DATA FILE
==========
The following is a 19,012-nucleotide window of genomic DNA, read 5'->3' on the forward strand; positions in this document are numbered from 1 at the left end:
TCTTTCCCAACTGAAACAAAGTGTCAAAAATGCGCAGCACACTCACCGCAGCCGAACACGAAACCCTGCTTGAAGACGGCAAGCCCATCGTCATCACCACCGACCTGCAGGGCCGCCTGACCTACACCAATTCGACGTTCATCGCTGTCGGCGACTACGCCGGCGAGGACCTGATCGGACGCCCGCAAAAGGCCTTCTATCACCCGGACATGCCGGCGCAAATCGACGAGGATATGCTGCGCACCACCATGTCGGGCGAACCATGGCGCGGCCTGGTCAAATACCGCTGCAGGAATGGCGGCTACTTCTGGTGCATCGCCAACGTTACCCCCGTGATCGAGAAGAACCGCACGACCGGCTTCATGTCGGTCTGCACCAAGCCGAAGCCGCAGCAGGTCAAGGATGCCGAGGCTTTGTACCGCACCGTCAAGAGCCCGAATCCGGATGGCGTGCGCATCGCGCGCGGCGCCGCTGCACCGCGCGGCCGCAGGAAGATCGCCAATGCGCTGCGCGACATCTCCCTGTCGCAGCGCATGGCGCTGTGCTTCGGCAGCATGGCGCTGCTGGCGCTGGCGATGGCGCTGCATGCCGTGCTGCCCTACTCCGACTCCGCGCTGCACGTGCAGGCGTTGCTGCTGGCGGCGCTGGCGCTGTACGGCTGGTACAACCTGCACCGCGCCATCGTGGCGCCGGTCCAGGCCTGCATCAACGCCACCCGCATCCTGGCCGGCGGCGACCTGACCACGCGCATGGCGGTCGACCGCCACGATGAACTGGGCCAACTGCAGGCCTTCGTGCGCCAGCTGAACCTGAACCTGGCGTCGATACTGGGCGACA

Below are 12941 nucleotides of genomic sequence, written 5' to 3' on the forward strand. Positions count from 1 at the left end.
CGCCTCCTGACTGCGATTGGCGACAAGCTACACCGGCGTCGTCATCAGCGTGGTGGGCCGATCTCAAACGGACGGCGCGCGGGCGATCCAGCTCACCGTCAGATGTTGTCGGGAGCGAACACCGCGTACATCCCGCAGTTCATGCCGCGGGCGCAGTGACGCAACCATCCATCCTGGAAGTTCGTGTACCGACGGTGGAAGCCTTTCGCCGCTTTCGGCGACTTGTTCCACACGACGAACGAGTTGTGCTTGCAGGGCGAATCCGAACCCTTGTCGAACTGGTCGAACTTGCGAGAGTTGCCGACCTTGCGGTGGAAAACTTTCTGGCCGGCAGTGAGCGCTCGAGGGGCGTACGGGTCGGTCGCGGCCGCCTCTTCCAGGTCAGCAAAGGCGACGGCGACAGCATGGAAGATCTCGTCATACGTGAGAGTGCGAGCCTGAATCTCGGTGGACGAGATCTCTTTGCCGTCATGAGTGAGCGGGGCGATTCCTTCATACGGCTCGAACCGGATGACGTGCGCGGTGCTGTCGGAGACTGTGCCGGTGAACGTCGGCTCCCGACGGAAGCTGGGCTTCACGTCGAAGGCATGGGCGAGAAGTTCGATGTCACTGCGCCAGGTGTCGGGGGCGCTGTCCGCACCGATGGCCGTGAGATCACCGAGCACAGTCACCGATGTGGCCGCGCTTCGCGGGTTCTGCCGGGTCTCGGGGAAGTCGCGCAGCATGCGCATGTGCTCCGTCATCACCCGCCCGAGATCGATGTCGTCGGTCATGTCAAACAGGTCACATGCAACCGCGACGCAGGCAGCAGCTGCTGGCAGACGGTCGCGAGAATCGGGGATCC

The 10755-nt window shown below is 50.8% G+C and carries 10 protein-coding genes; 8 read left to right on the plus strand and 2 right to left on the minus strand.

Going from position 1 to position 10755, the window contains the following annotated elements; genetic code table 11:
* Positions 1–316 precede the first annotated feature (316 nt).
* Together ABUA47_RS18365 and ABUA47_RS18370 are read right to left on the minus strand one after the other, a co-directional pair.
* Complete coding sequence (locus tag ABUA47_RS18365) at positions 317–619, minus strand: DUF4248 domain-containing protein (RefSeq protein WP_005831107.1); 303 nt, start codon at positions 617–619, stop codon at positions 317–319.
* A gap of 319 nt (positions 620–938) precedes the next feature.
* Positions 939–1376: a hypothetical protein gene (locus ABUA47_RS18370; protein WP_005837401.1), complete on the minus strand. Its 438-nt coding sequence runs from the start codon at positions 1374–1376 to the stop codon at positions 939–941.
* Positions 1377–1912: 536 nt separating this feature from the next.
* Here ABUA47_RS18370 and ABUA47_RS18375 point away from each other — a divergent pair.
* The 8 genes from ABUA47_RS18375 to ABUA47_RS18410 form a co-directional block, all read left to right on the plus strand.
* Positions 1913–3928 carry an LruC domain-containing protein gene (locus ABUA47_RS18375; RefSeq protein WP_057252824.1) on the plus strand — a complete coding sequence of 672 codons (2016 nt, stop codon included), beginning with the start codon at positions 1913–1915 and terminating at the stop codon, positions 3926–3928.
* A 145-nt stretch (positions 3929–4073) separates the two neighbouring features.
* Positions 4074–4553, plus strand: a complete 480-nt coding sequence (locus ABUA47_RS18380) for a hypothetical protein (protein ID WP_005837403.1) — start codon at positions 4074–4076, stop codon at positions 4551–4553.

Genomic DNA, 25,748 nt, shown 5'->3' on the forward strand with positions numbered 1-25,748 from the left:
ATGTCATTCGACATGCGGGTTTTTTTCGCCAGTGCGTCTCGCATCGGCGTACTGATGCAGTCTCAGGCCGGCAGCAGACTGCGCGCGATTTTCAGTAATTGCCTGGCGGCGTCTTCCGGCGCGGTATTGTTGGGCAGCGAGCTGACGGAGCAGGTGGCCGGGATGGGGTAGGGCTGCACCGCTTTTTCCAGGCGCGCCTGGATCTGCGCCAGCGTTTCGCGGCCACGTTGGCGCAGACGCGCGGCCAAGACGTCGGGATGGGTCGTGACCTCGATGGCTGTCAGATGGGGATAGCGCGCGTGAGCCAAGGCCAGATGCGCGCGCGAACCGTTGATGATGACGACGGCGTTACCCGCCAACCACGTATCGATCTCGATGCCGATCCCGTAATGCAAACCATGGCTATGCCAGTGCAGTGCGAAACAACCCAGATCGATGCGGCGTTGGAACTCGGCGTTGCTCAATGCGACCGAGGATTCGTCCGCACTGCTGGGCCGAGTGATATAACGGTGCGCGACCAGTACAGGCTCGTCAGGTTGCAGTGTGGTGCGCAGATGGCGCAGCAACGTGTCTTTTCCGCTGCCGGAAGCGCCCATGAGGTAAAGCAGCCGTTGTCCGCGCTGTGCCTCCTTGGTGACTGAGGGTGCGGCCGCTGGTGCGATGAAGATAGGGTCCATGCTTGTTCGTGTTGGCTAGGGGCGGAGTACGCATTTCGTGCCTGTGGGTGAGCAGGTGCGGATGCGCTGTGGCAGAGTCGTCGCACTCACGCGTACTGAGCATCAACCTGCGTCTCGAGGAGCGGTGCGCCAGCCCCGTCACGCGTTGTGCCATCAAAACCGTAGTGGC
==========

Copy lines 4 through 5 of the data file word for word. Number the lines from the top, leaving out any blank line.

CGCCTCCTGACTGCGATTGGCGACAAGCTACACCGGCGTCGTCATCAGCGTGGTGGGCCGATCTCAAACGGACGGCGCGCGGGCGATCCAGCTCACCGTCAGATGTTGTCGGGAGCGAACACCGCGTACATCCCGCAGTTCATGCCGCGGGCGCAGTGACGCAACCATCCATCCTGGAAGTTCGTGTACCGACGGTGGAAGCCTTTCGCCGCTTTCGGCGACTTGTTCCACACGACGAACGAGTTGTGCTTGCAGGGCGAATCCGAACCCTTGTCGAACTGGTCGAACTTGCGAGAGTTGCCGACCTTGCGGTGGAAAACTTTCTGGCCGGCAGTGAGCGCTCGAGGGGCGTACGGGTCGGTCGCGGCCGCCTCTTCCAGGTCAGCAAAGGCGACGGCGACAGCATGGAAGATCTCGTCATACGTGAGAGTGCGAGCCTGAATCTCGGTGGACGAGATCTCTTTGCCGTCATGAGTGAGCGGGGCGATTCCTTCATACGGCTCGAACCGGATGACGTGCGCGGTGCTGTCGGAGACTGTGCCGGTGAACGTCGGCTCCCGACGGAAGCTGGGCTTCACGTCGAAGGCATGGGCGAGAAGTTCGATGTCACTGCGCCAGGTGTCGGGGGCGCTGTCCGCACCGATGGCCGTGAGATCACCGAGCACAGTCACCGATGTGGCCGCGCTTCGCGGGTTCTGCCGGGTCTCGGGGAAGTCGCGCAGCATGCGCATGTGCTCCGTCATCACCCGCCCGAGATCGATGTCGTCGGTCATGTCAAACAGGTCACATGCAACCGCGACGCAGGCAGCAGCTGCTGGCAGACGGTCGCGAGAATCGGGGATCC

The 10755-nt window shown below is 50.8% G+C and carries 10 protein-coding genes; 8 read left to right on the plus strand and 2 right to left on the minus strand.